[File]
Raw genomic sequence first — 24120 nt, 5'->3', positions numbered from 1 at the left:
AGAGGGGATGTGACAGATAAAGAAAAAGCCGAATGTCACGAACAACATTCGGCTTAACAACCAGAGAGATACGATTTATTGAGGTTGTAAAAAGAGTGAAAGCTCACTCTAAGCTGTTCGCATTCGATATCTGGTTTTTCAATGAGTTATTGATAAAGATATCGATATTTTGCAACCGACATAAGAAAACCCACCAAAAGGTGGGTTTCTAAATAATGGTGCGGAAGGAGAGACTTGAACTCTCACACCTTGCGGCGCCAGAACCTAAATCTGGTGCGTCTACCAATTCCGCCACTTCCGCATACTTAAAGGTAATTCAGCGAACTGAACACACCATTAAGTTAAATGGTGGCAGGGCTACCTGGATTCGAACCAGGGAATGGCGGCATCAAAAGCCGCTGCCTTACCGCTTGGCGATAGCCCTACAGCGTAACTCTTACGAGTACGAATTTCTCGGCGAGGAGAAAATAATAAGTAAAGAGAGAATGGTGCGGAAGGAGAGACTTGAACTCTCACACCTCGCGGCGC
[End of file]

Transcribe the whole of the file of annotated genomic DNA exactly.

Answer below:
Raw genomic sequence first — 24120 nt, 5'->3', positions numbered from 1 at the left:
AGAGGGGATGTGACAGATAAAGAAAAAGCCGAATGTCACGAACAACATTCGGCTTAACAACCAGAGAGATACGATTTATTGAGGTTGTAAAAAGAGTGAAAGCTCACTCTAAGCTGTTCGCATTCGATATCTGGTTTTTCAATGAGTTATTGATAAAGATATCGATATTTTGCAACCGACATAAGAAAACCCACCAAAAGGTGGGTTTCTAAATAATGGTGCGGAAGGAGAGACTTGAACTCTCACACCTTGCGGCGCCAGAACCTAAATCTGGTGCGTCTACCAATTCCGCCACTTCCGCATACTTAAAGGTAATTCAGCGAACTGAACACACCATTAAGTTAAATGGTGGCAGGGCTACCTGGATTCGAACCAGGGAATGGCGGCATCAAAAGCCGCTGCCTTACCGCTTGGCGATAGCCCTACAGCGTAACTCTTACGAGTACGAATTTCTCGGCGAGGAGAAAATAATAAGTAAAGAGAGAATGGTGCGGAAGGAGAGACTTGAACTCTCACACCTCGCGGCGC